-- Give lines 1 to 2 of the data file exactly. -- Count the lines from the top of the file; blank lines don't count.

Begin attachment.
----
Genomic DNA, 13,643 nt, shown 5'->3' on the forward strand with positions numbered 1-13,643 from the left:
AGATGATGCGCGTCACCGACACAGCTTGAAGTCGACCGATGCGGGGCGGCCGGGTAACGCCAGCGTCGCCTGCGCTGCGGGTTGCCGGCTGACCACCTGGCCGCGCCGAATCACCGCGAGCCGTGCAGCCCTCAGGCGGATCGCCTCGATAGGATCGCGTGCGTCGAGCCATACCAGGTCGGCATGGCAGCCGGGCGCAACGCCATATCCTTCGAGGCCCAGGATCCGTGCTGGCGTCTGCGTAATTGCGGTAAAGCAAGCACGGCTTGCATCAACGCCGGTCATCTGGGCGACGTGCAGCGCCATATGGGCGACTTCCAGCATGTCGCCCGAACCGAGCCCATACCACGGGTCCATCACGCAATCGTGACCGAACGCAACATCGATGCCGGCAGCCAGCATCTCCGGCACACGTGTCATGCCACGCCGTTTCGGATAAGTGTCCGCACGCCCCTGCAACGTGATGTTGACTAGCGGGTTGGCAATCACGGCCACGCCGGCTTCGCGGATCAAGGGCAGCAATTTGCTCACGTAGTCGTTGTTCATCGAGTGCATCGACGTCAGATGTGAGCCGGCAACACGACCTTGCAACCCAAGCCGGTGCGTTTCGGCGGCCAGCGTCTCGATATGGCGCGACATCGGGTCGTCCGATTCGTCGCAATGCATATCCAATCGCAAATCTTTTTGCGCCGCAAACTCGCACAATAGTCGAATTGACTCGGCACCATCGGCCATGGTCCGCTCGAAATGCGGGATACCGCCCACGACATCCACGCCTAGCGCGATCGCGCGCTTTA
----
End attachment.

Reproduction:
Genomic DNA, 13,643 nt, shown 5'->3' on the forward strand with positions numbered 1-13,643 from the left:
AGATGATGCGCGTCACCGACACAGCTTGAAGTCGACCGATGCGGGGCGGCCGGGTAACGCCAGCGTCGCCTGCGCTGCGGGTTGCCGGCTGACCACCTGGCCGCGCCGAATCACCGCGAGCCGTGCAGCCCTCAGGCGGATCGCCTCGATAGGATCGCGTGCGTCGAGCCATACCAGGTCGGCATGGCAGCCGGGCGCAACGCCATATCCTTCGAGGCCCAGGATCCGTGCTGGCGTCTGCGTAATTGCGGTAAAGCAAGCACGGCTTGCATCAACGCCGGTCATCTGGGCGACGTGCAGCGCCATATGGGCGACTTCCAGCATGTCGCCCGAACCGAGCCCATACCACGGGTCCATCACGCAATCGTGACCGAACGCAACATCGATGCCGGCAGCCAGCATCTCCGGCACACGTGTCATGCCACGCCGTTTCGGATAAGTGTCCGCACGCCCCTGCAACGTGATGTTGACTAGCGGGTTGGCAATCACGGCCACGCCGGCTTCGCGGATCAAGGGCAGCAATTTGCTCACGTAGTCGTTGTTCATCGAGTGCATCGACGTCAGATGTGAGCCGGCAACACGACCTTGCAACCCAAGCCGGTGCGTTTCGGCGGCCAGCGTCTCGATATGGCGCGACATCGGGTCGTCCGATTCGTCGCAATGCATATCCAATCGCAAATCTTTTTGCGCCGCAAACTCGCACAATAGTCGAATTGACTCGGCACCATCGGCCATGGTCCGCTCGAAATGCGGGATACCGCCCACGACATCCACGCCTAGCGCGATCGCGCGCTTTA